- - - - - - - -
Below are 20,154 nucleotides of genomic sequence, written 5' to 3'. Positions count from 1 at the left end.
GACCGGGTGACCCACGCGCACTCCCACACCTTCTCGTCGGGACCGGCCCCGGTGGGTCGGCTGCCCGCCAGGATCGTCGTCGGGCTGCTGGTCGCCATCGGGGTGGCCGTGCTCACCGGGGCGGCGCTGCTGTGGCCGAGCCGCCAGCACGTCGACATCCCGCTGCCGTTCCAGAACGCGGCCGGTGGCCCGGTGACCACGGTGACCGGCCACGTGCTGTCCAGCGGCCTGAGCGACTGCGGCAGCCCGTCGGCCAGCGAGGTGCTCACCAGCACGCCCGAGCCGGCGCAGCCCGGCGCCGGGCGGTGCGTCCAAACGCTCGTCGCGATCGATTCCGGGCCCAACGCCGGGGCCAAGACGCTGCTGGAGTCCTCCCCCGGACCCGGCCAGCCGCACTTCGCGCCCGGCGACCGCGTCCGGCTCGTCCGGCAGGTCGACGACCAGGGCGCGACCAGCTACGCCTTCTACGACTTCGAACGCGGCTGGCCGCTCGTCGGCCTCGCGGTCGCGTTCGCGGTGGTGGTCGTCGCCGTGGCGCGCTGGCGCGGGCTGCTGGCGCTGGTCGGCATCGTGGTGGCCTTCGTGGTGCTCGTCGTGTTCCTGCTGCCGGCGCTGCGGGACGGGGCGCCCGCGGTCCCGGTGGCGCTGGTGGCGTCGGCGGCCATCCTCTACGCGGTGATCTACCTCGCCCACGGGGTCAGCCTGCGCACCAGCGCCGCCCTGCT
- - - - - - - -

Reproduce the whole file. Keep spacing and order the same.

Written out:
Below are 20,154 nucleotides of genomic sequence, written 5' to 3'. Positions count from 1 at the left end.
GACCGGGTGACCCACGCGCACTCCCACACCTTCTCGTCGGGACCGGCCCCGGTGGGTCGGCTGCCCGCCAGGATCGTCGTCGGGCTGCTGGTCGCCATCGGGGTGGCCGTGCTCACCGGGGCGGCGCTGCTGTGGCCGAGCCGCCAGCACGTCGACATCCCGCTGCCGTTCCAGAACGCGGCCGGTGGCCCGGTGACCACGGTGACCGGCCACGTGCTGTCCAGCGGCCTGAGCGACTGCGGCAGCCCGTCGGCCAGCGAGGTGCTCACCAGCACGCCCGAGCCGGCGCAGCCCGGCGCCGGGCGGTGCGTCCAAACGCTCGTCGCGATCGATTCCGGGCCCAACGCCGGGGCCAAGACGCTGCTGGAGTCCTCCCCCGGACCCGGCCAGCCGCACTTCGCGCCCGGCGACCGCGTCCGGCTCGTCCGGCAGGTCGACGACCAGGGCGCGACCAGCTACGCCTTCTACGACTTCGAACGCGGCTGGCCGCTCGTCGGCCTCGCGGTCGCGTTCGCGGTGGTGGTCGTCGCCGTGGCGCGCTGGCGCGGGCTGCTGGCGCTGGTCGGCATCGTGGTGGCCTTCGTGGTGCTCGTCGTGTTCCTGCTGCCGGCGCTGCGGGACGGGGCGCCCGCGGTCCCGGTGGCGCTGGTGGCGTCGGCGGCCATCCTCTACGCGGTGATCTACCTCGCCCACGGGGTCAGCCTGCGCACCAGCGCCGCCCTGCT